- Making News: More Trouble in Haiti
Fifty American troops have been sent to Haiti to protect the American Embassy. Rebels opposed to President Jean Bertrand Aristide have threatened to attack the capital city of Port au Prince. Kathy Klarreich, who has returned to Haiti for Time magazine, updates the situation in the country's two largest cities and frustrated diplomatic efforts to restore peace and security.
- Reporter's Notebook: President Bush Kicks Off His Re-Election Campaign
While weeks of campaigning have produced massive news coverage for the Democrats and narrowed the field to run against President Bush, the President-s approval ratings have slipped into the danger zone. That means that the best-funded re-election campaign in world history is going to start early, perhaps as early as tonight. Ron Brownstein, who tracks politics for the Los Angeles Times and CNN, has more on the President's decision.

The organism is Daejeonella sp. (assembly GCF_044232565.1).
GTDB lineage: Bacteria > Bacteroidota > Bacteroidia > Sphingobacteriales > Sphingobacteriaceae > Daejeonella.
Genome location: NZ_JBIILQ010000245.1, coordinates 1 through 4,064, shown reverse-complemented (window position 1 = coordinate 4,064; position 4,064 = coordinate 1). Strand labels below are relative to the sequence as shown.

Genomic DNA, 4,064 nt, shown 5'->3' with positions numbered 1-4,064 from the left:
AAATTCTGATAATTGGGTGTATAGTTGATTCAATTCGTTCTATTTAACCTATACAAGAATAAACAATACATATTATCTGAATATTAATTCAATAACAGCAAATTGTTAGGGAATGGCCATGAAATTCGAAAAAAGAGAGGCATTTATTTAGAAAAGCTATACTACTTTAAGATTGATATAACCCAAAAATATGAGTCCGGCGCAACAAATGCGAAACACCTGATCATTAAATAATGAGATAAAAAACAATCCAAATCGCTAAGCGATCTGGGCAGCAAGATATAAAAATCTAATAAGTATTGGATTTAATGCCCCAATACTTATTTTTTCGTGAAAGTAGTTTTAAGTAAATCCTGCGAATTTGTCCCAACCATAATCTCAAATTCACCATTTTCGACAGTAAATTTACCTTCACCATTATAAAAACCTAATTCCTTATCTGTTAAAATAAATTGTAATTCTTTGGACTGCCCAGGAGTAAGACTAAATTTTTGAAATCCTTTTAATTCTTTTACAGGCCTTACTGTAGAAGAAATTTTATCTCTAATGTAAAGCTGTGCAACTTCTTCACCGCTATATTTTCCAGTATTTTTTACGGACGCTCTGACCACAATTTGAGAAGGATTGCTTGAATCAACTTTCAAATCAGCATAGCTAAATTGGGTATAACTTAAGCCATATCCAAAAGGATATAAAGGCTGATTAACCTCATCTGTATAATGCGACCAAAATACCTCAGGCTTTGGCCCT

International Court Considers Israel-s Security Fence
The World Court at The Hague began hearing arguments today about the 400-mile fence being constructed in the name of Israeli security. Though yesterday-s suicide bombing of a bus in Jerusalem has bolstered Israel-s case, Palestinians contend that the wall is not merely defensive, but a means of annexing Palestinian territory. If the Court declares the fence illegal, the ruling would not be binding, but it would be a major public relations coup for the Palestinians. Israel has refused to participate in the hearings. The US and European Union have also declined, claiming that the court has no jurisdiction. We get perspective from an international law expert, a foreign policy spokeswoman for the European Union, an advisor to Israeli Prime Minister Ariel Sharon, and human rights advocates, including one whose Jerusalem neighborhood will be divided by the fence.